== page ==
Chinese diplomats take to social media site to defend Beijing’s policies
Chinese diplomats are increasingly turning to Twitter to defend Beijing’s policies to the international community, taking combative stances and courting controversy on a platform banned in their own country.
While Chinese officials typically stay away from sharing their views on social media, a strident tweetstorm from a Pakistan-based diplomat is raising eyebrows.
Zhao Lijian, deputy chief of mission for the Chinese embassy in Pakistan, found himself in hot water this week after tweeting on racial disparity in Washington, saying “you know the white never go” to a certain area “because it’s an area of the black & Latin.” His tweet incited outrage from the former U.S. ambassador to the United Nations, Susan Rice, who wrote on Monday: “You are a racist disgrace. And shockingly ignorant too.”
Zhao returned the mudslinging on Twitter by calling Rice’s accusations “disgraceful & disgusting,” but later deleted his original tweet.
It is not uncommon for politicians or state leaders to share their views or make important announcements on Twitter—U.S. President Donald Trump is a prime example—but it is unusual to see Twitter diplomacy from Beijing.
Though Chinese state-run media outlets, such as People’s Daily and The Global Times, actively operate overseas accounts on Twitter and YouTube, the social media presence of Chinese officials is more limited. That’s in part because it “opens the doors to more comments—and potential problems,” said Elizabeth Economy, director for Asia Studies at the Council on Foreign Relations.
“Foreign policy is very highly centralized in China,” she told AFP. In general, Chinese diplomats “don’t go off on their own and deliver statements that have not been cleared.” That being said, Chinese President Xi Jinping has “long argued that the West has for too long dominated the narrative about China overseas,” she added. “So now, not only is China trying to shape the narrative about China, but it’s also trying to shape a broader international narrative.”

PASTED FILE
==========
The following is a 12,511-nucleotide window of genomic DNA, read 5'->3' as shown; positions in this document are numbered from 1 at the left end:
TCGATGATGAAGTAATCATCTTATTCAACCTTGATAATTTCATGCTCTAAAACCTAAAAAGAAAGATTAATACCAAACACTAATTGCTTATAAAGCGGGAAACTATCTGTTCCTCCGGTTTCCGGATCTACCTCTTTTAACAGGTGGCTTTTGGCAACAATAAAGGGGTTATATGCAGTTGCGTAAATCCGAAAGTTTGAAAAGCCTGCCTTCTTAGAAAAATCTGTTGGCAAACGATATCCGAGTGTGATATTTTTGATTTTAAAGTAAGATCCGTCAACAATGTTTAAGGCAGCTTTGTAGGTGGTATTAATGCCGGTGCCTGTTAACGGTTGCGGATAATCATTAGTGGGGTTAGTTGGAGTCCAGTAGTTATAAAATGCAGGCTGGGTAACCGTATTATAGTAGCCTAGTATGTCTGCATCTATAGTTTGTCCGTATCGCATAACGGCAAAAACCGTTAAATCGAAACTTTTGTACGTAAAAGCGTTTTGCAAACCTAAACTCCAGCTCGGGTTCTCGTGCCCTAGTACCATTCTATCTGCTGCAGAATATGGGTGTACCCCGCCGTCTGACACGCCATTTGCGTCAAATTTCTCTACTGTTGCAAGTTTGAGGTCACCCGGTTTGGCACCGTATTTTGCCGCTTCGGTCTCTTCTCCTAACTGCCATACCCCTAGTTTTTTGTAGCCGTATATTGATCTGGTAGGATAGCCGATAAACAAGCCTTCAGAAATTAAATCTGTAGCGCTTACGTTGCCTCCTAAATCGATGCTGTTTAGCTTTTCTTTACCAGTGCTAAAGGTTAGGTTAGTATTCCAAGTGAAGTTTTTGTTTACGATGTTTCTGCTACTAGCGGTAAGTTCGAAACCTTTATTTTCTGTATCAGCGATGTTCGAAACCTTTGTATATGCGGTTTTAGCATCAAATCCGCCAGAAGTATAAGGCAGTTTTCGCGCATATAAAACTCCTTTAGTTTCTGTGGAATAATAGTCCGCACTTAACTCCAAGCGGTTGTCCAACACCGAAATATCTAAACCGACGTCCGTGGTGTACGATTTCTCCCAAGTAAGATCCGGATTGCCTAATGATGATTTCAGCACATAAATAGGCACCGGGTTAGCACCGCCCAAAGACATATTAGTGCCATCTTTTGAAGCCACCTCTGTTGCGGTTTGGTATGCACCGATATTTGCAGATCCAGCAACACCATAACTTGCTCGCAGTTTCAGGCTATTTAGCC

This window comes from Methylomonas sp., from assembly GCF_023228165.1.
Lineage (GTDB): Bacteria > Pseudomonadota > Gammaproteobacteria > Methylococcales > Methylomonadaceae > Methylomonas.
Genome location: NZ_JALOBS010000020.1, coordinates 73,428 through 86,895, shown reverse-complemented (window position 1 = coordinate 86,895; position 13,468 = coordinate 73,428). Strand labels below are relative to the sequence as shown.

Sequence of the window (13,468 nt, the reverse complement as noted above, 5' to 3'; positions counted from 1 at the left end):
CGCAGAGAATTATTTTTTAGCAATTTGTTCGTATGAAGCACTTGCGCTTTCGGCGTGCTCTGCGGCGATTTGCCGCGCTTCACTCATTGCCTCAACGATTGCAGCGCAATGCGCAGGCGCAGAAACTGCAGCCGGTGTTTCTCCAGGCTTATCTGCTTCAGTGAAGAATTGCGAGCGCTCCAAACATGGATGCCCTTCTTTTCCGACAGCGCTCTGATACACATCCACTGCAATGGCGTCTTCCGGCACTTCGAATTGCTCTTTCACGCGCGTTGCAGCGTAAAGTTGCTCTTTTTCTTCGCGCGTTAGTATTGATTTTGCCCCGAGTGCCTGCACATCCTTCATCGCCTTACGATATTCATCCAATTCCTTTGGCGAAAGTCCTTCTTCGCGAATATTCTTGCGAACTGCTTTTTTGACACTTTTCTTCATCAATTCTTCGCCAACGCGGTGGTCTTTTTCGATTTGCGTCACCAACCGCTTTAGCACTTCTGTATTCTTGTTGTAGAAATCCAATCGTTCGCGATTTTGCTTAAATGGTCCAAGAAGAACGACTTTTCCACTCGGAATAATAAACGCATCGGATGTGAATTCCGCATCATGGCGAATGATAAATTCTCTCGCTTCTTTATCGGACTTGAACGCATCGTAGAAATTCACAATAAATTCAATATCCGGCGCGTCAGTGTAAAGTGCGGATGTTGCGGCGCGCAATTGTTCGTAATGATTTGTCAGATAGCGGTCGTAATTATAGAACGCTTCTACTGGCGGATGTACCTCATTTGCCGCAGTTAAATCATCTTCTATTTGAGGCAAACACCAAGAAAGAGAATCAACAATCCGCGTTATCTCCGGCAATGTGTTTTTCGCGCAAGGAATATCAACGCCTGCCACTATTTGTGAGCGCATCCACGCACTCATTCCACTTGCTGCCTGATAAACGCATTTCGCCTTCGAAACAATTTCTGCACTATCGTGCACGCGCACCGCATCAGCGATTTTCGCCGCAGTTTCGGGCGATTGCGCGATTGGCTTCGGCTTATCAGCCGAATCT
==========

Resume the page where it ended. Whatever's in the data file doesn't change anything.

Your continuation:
Beijing bars Chinese citizens from accessing foreign social media platforms, such as Facebook and Instagram, through its “Great Firewall” of internet censorship. But those restrictions often do not apply to Chinese officials or state media.
Last week, the Chinese ambassador to the United States, Cui Tiankai, made his debut on Twitter, along with China’s embassy in Washington. He wasted no time in echoing Beijing’s fury towards Washington’s planned $2.2 billion arms sale to Taiwan.
“No attempts to split China will ever succeed,” he tweeted on Friday. “Those who play with fire will only get themselves burned. Period.”
Though Cui’s comments stick to Beijing’s talking points on Taiwan, which China views as part of its territory, his tweets could help in “spreading greater awareness” about Chinese foreign policy, said Ankit Panda, a New York-based geopolitical analyst. “Many Americans who don’t follow China or Chinese issues closely rarely get an example of a verbatim official statement from Beijing,” he told AFP. “But I don’t see how Beijing’s approach will ultimately serve its interests vis-à-vis Taiwan,” he added.
It is not clear how tightly the Chinese government vets online comments from its diplomats.
China’s foreign ministry did not respond to AFP on whether Chinese diplomats need approval before making statements on Twitter. But so far, most Chinese officials on Twitter are not straying far from Beijing’s official narrative.
Cui’s quote on playing with fire, for instance, comes from Chinese Foreign Minister Wang Yi, who used that phrase last week.
The chief of mission for the Chinese embassy in India is also a conservative Twitter user—his profile primarily consists of retweeted articles from Chinese state media.
Even Zhao’s remarks, despite their fiery delivery, mirror China’s official response to criticism on its policies in northwest Xinjiang, where an estimated one million mostly Muslim ethnic minorities are held in internment camps.
The United States should “first take a good look at itself in the mirror before criticizing others,” wrote Zhao, whose tweetstorm was sparked by a letter co-signed by 22 countries condemning Beijing’s Xinjiang policies. He then posted a stream of statistics on various issues in the U.S., such as racial prejudice—echoing the Chinese foreign ministry’s response to possible U.S. sanctions over the Xinjiang internment camps last November.
“I don’t think this kind of approach will help China persuade Americans that its conduct in Xinjiang is okay,” said Panda.
Similar tactics from the Soviet Union did not “persuade Americans then about the human rights situation there and it won’t work now,” he said.